Okay, so hear me out
I don’t have a review, but I have a really good explanation. A couple of ’em, if I’m being honest. And one is legit book stuff!
The mother of a dear friend of mine passed away, and she lived near me. Her son and his wife, both of whom are great friends of mine, asked me to assess her books to see if there was anything worthwhile in there. We all figured probably not, but hey, you never know, right? And she was a pack rat, as was her late husband, so treasures were possible.
There were a couple of catches. One was that she lived near where we had originally moved to in New Mexico, which is now an hour away from where I now live, but is certainly much closer than the five hours away where Bill and Kate live. I have time and am certainly willing to help, so that was just a minor thing.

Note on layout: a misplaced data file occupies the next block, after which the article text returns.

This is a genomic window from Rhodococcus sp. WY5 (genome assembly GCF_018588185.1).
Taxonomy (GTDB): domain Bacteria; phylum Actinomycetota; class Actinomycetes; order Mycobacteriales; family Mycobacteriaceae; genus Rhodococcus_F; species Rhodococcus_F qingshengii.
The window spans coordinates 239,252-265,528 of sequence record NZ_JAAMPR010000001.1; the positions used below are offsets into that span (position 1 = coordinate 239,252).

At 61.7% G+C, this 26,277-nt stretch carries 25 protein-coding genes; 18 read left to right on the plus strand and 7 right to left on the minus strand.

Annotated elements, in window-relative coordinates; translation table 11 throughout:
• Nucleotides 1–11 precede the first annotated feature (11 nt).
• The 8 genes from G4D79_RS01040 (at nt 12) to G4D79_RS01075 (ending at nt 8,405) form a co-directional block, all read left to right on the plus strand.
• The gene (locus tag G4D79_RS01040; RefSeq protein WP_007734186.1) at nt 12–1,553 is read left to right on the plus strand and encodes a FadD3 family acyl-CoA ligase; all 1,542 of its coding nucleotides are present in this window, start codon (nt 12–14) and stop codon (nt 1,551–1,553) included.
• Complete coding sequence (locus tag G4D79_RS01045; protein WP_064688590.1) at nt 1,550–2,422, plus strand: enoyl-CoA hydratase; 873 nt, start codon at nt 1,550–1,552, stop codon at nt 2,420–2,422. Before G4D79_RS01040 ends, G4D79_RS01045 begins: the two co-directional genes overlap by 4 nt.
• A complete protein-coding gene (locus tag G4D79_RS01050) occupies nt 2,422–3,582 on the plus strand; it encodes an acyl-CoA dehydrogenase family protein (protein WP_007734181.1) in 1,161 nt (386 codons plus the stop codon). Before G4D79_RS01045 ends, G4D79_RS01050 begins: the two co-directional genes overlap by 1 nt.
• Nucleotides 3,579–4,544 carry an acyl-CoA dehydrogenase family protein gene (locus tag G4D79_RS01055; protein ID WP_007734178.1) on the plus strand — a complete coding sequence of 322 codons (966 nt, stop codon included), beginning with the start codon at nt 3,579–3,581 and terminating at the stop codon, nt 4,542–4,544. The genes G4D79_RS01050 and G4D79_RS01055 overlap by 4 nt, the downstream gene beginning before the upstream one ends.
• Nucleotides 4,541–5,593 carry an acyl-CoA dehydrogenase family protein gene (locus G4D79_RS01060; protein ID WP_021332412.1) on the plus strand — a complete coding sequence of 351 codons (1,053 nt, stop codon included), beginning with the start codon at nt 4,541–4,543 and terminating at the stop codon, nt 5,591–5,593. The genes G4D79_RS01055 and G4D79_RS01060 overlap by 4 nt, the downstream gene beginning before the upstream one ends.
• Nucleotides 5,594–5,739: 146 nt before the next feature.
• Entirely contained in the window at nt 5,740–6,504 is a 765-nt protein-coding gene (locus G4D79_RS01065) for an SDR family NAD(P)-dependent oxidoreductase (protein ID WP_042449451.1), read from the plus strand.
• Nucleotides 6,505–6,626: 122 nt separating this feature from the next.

The bigger issue is that, while I’m pretty good at mysteries, I’m not so well versed at Southwestern history.
Like not at all. And it’s been educational.
There have been books, and pamphlets, and cookbooks, and all manner of things. Including Hillermans and Jances, which were easy enough. But mostly it was Southwestern stuff.
Boxes and boxes of books. It’s kept me busy, and it’s been immense fun.
But that’s why I haven’t reviewed anything.
Well, that and the fact that I’ve been diagnosed with Parkinson’s. But that’s not really a good reason. Assessing books, however, really is.
I’m going to try to have a review next month, but I’m planning on putting these books up for sale, and honestly, that may take a lot of time, so we’ll see what next month brings.
Oh, but it’s exciting!